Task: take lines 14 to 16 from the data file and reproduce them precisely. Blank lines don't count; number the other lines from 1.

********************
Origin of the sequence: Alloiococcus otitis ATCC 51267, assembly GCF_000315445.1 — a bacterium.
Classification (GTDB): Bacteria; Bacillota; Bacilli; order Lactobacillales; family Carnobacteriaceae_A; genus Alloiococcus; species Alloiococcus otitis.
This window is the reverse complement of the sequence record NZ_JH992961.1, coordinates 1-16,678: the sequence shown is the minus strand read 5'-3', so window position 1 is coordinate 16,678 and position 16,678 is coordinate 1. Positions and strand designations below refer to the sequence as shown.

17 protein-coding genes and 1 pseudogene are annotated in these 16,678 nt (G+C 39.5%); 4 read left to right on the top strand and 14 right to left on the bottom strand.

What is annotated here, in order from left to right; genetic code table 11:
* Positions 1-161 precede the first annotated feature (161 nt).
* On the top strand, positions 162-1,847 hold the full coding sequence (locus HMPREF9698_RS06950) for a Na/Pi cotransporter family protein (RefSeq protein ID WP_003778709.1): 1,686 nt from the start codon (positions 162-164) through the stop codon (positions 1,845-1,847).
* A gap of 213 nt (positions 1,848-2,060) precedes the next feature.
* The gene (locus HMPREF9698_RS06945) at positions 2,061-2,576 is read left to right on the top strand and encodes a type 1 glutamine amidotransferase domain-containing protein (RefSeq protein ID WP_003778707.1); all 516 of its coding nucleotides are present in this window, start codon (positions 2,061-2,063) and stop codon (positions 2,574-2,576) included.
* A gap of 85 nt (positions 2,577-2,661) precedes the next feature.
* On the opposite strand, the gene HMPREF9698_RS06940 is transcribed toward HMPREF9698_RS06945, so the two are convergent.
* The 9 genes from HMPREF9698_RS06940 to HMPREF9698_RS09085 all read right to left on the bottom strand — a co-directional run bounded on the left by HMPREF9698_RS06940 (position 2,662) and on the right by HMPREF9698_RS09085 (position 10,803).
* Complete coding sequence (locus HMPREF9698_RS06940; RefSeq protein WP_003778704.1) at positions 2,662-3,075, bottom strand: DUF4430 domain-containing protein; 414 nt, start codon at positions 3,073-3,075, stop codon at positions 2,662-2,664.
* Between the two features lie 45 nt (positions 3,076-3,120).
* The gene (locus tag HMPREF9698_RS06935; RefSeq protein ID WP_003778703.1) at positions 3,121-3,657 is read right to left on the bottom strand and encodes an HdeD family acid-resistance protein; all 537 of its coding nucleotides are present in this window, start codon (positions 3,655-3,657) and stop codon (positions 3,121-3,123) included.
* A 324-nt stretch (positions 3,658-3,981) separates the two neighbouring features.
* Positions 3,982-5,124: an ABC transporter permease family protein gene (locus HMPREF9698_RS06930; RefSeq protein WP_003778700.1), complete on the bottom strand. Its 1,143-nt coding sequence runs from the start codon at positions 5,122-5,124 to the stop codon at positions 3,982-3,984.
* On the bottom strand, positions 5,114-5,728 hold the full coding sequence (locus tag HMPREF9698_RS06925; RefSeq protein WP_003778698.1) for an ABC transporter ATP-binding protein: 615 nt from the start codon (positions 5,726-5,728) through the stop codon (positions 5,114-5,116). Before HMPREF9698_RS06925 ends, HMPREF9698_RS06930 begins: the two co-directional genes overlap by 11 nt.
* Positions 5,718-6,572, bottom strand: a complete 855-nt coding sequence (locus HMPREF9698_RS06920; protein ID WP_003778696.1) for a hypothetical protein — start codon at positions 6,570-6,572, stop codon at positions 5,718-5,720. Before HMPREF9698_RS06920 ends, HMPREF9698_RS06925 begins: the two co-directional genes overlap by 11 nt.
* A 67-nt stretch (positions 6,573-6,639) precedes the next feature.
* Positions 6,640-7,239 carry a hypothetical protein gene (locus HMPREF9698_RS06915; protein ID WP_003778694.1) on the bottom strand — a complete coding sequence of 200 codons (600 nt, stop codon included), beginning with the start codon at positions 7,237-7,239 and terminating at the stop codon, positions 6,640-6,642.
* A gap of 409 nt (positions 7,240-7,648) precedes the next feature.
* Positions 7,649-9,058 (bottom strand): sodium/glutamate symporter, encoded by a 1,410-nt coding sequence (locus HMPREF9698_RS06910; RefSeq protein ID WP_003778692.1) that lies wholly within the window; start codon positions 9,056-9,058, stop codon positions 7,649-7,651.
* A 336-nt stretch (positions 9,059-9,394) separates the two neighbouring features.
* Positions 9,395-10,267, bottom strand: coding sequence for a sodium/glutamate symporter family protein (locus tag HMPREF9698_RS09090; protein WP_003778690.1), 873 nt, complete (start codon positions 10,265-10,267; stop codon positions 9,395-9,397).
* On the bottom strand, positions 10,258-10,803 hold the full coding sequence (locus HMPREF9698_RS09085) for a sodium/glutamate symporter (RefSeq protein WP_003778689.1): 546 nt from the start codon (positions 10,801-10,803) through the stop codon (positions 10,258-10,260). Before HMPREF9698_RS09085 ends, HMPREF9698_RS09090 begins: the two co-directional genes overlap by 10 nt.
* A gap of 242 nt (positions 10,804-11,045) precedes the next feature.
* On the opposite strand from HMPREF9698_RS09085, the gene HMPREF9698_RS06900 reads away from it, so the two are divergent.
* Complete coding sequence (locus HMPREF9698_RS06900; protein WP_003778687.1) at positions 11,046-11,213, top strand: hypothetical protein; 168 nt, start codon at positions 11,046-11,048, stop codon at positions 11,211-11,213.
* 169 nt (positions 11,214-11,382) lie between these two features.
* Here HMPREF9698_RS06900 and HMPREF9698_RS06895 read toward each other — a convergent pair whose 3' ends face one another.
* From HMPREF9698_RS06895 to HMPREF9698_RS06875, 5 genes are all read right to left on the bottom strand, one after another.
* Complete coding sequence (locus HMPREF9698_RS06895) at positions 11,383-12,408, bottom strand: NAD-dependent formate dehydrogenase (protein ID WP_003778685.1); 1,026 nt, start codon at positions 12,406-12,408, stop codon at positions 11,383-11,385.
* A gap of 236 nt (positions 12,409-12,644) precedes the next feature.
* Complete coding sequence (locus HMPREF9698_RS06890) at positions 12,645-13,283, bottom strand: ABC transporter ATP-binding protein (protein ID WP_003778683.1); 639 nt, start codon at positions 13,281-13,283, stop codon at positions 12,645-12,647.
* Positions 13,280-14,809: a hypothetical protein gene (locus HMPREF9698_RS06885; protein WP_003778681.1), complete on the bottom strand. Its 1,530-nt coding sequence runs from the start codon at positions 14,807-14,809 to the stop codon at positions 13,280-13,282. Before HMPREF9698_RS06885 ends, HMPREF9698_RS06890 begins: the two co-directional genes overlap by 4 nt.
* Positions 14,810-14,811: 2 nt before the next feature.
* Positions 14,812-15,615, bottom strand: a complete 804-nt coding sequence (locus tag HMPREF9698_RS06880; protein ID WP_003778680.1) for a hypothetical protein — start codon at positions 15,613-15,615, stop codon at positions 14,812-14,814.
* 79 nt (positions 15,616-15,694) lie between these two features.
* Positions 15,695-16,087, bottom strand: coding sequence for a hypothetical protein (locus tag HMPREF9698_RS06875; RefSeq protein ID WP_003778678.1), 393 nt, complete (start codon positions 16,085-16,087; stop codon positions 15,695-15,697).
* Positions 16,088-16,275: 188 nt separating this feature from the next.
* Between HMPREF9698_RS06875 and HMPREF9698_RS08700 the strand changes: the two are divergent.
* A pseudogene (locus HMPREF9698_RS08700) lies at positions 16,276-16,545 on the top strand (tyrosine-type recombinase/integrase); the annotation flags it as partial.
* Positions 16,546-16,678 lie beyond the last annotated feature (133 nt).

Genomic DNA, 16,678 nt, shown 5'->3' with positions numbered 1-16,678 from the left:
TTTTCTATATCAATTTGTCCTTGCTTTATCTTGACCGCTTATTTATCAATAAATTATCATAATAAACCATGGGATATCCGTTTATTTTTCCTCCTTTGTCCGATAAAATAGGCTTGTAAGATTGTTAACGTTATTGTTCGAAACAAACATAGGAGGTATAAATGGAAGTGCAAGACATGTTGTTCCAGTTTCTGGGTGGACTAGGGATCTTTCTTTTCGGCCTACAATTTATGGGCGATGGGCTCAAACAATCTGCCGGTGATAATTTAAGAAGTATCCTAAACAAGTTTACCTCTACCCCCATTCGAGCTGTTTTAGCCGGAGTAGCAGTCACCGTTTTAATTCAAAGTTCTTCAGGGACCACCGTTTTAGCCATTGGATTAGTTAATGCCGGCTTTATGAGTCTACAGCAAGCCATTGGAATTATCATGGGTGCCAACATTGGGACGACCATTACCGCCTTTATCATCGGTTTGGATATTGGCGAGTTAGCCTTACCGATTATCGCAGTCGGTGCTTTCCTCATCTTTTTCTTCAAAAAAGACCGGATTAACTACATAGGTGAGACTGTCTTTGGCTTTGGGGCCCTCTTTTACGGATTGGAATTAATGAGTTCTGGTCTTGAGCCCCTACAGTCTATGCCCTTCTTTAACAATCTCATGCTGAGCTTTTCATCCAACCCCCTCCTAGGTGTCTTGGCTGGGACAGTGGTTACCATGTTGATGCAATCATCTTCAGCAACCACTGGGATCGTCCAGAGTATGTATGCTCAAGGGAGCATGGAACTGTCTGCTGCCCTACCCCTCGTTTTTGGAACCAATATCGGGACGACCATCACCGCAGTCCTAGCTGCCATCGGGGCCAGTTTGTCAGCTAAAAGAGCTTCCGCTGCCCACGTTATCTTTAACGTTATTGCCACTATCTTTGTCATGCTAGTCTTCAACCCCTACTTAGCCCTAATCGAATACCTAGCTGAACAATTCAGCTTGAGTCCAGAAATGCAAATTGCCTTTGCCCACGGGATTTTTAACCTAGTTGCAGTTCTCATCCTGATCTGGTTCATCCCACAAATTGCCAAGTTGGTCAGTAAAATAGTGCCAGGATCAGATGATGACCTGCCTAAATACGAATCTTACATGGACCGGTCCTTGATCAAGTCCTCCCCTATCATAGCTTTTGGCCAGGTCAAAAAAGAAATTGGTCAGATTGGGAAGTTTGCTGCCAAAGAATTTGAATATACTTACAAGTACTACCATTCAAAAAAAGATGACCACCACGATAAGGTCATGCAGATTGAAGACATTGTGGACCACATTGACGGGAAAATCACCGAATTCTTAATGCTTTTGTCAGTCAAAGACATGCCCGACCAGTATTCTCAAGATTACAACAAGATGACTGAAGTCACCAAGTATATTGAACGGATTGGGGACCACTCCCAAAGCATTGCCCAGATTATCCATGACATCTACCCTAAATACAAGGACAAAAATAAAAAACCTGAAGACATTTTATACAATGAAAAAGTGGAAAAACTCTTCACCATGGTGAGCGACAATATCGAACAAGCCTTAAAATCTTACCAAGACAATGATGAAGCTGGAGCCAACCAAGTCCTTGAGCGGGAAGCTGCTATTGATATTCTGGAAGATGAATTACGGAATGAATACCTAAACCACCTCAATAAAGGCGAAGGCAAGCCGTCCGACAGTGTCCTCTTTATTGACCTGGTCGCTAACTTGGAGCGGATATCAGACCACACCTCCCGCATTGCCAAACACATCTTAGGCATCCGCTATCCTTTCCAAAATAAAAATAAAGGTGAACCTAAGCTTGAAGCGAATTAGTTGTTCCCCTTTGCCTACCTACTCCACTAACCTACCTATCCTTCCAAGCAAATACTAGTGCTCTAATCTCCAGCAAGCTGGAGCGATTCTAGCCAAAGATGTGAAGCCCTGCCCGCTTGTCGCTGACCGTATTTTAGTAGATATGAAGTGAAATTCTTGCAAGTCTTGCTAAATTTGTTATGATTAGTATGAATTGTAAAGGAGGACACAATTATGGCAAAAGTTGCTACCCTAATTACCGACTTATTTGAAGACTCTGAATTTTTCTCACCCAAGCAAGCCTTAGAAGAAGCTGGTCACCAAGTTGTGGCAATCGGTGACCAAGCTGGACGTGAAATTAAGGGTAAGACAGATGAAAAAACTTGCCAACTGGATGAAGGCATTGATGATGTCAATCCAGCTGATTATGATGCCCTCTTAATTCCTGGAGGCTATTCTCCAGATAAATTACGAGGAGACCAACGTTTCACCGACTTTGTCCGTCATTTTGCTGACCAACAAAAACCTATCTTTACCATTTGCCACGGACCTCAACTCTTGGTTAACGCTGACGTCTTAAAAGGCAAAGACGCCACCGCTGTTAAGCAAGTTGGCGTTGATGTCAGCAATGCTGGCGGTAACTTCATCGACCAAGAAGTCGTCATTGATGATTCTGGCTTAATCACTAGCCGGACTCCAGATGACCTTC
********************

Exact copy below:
* Between the two features lie 45 nt (positions 3,076-3,120).
* The gene (locus tag HMPREF9698_RS06935; RefSeq protein ID WP_003778703.1) at positions 3,121-3,657 is read right to left on the bottom strand and encodes an HdeD family acid-resistance protein; all 537 of its coding nucleotides are present in this window, start codon (positions 3,655-3,657) and stop codon (positions 3,121-3,123) included.
* A 324-nt stretch (positions 3,658-3,981) separates the two neighbouring features.